Butterfly Conservation
saving butterflies, moths and our environment
Butterfly Conservation - saving butterflies, moths and our environment
easyfundraising.org.uk

Please remember, you can raise money for your favourite Butterfly Conservation Branch every time you shop online simply by clicking on the easyfundraising.org.uk logo first and selecting:
"Butterfly Conservation - Sussex Branch".

2019 Last sightings

Updated 1st October

Adonis Blue
22 September

Black hairstreak
1 July

Brimstone
Still flying

Brown Argus
4 October
Still flying

Brown Hairstreak
21 September

Camberwell Beauty
2 August

Chalk Hill Blue
23 September

Clouded Yellow
Still flying

Comma
Still flying

Common Blue
Still flying

Dark Green Fritillary
15 August

Dingy Skipper
9 August

Duke of Burgundy
3 June

Essex Skipper
3 August

Gatekeeper
30 August

Grayling
19 August

Green Hairstreak
28 June

Green-veined White
Still flying

Grizzled Skipper
21 June

Holly Blue
28 September

Large Skipper
20 August

Large Tortoiseshell
2 May

Large White
Still flying

Long-tailed Blue
Still flying

Marbled White
7 August

Meadow Brown
2 October
Still flying?

Orange-tip
10 June

Painted Lady
Still flying

Peacock
Still flying

Pearl-bordered Fritillary
24 May

Purple Emperor
6 August

Purple Hairstreak
14 August

Red Admiral
Still flying

Ringlet
20 August

Silver-spotted Skipper
27 August

Silver-studded Blue
17 July

Silver-washed Fritillary
29 August

Small Blue
13 August

Small Copper
01 October
Still flying?

Small Heath
24 September

Small Pearl-bordered Fritillary
22 August

Small Skipper
27 August

Small Tortoiseshell
13 September
Still flying?

Small White
Still flying

Speckled Wood
Still flying

Swallowtail
27 July

Wall Brown
Still flying

White Admiral
21 September

White-letter Hairstreak
4 August

Wood White
23 July

2019 First sightings

0 Species to date
* indicates a national first

Queen of Spain Fritilliary
15 August

Long Tailed Blue
5 August

Swallowtail
27 July

Grayling
17 July

Brown Hairstreak
14 July

Silver-spotted Skipper*
13 July

Chalk Hill Blue
30 June

Purple Emperor
26 Jun

Essex Skipper
25 June

Gatekeeper*
17 June

Small Skipper
11 June

Dark Green Fritillary
09 June

Marbled White
09 June

Silver-studded Blue
09 June

White-letter Hairstreak*
08 June

Ringlet
06 June

Silver-washed Fritillary*
05 June

Purple Hairstreak
04 June

White Admiral*
2 June

Meadow Brown
28 May

Large Skipper
27 May

Black Hairstreak*
21 May

Small Pearl-bordered Fritillary
16 May

Wood White
12 May

Large Tortoiseshell
02 May

Adonis Blue
02 May

Small Blue
01 May

Brown Argus
29 April

Common Blue
28 April

Duke of Burgundy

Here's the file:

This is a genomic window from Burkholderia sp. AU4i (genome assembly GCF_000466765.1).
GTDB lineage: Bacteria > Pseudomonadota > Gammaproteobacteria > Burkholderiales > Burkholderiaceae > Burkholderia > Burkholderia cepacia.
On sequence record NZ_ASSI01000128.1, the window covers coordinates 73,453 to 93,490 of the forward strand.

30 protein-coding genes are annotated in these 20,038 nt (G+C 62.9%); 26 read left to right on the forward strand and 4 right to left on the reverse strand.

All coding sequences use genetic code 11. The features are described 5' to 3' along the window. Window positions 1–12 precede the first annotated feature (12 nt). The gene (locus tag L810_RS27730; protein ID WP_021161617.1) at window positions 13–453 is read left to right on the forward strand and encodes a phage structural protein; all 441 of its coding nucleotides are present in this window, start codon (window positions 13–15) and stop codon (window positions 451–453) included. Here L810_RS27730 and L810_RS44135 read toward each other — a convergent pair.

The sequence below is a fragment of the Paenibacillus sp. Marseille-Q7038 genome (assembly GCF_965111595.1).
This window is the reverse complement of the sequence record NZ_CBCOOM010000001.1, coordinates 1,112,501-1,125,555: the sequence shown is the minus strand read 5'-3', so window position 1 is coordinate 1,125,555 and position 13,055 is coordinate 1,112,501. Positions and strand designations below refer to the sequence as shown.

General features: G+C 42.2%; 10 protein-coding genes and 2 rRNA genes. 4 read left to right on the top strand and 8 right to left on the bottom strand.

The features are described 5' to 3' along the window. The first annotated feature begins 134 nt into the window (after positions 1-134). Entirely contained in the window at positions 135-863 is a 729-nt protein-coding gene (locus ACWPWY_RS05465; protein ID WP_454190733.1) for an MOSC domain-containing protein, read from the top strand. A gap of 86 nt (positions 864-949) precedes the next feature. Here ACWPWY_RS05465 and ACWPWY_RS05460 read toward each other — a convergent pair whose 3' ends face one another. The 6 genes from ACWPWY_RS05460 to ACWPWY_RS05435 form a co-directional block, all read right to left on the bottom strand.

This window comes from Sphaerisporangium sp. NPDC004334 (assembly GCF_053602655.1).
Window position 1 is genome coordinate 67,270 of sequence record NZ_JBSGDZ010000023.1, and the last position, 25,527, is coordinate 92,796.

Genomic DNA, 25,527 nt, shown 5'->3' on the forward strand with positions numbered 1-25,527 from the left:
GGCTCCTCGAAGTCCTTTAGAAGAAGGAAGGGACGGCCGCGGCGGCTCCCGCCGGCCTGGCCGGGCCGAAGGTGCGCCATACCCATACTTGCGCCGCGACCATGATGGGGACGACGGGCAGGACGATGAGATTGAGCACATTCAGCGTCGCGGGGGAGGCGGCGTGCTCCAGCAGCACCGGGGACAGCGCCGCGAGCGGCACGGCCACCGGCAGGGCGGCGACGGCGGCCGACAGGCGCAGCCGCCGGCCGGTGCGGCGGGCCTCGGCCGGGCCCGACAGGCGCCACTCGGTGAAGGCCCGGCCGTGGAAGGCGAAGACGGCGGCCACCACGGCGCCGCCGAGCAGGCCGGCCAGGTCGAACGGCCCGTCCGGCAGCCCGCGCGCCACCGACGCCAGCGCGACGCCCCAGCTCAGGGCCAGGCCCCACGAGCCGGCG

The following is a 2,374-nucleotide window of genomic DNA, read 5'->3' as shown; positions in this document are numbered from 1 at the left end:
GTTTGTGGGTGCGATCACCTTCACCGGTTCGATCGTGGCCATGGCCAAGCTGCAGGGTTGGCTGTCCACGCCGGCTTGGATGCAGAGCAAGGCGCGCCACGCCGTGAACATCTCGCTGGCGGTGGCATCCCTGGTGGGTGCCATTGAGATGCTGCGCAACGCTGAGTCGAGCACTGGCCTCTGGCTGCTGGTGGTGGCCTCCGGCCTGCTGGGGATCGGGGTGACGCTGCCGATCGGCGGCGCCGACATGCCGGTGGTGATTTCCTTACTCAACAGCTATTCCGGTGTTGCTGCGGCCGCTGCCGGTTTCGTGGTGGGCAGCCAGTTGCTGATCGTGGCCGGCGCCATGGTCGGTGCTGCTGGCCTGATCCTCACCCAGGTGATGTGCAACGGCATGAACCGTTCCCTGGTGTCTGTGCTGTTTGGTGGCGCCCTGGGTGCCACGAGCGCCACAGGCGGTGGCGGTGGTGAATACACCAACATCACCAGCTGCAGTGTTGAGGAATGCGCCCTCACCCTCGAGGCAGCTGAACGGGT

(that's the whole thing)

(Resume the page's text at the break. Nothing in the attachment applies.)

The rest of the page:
23 April

Pearl-bordered Fritillary
20 April

Small Heath
17 April

Dingy Skipper*
11 April

Wall Brown
07 April

Small Copper
30 March

Green Hairstreak
30 March

Grizzled Skipper*
30 March

Clouded Yellow
29 March

Orange-tip
25 March

Green-veined White
24 March

Large White
07 March

Painted Lady
25 Feb

Speckled Wood
24 Feb

Camberwell Beauty
23 Feb

Small White*
23 Feb

Comma
15 February

Small Tortoiseshell
15 Feb

Holly Blue
14 February

Brimstone
09 January

Red Admiral*
01 January

Peacock*
01 January

Search

Send in your sightings

Recent sightings in Sussex


Monday 21 October

Over the weekend of 19th and 20th I was at Lancing where some Painted Lady larvae were still to be found (1x3rd instar, 2x4th instar and 2x5th instar) on Common Mallow, Tree Mallow and Burdock in sheltered locations. An adult was also seen flying eastwards along the beach on 19th. If the weather holds, the first adults from these could start emerging in early November. There were also six Red Admirals egg laying on nettles growing in the shelter of south-facing walls. On Sunday 20th the wind direction changed from a south-westerly to a northerly and I was surprised to see two Red Admirals coming in off the sea, despite having a headwind, and there were several more on the beach. I now see that this ties in with sightings made the same day at Newhaven and Seven Sisters which reported the same behaviour. Other observations were of two Ruby Tiger larvae on the same nettles the Red Admirals were using and four Large White larvae still feeding on Sea-kale. I will do a detailed check for pupae in November. (Vince Massimo)

Yesterday (20 October) I paid another visit to the Knepp Wildland, primarily to enjoy the deer rut. The Reds have now finished their business for the year and are no longer charging around or bellowing, but the Fallow are still going strong. There is plenty to see for those interested in fungi, including rarities associated with the ancient oaks in the Middle Block. Although common, I found a particularly nice example of Beefsteak Fungus. Butterfly interest was restricted to a single Red Admiral, which was busy laying eggs on nettles growing along the base of a south-facing hedgerow. I've also seen a few Peacock and Comma here in recent days. (Neil Hulme)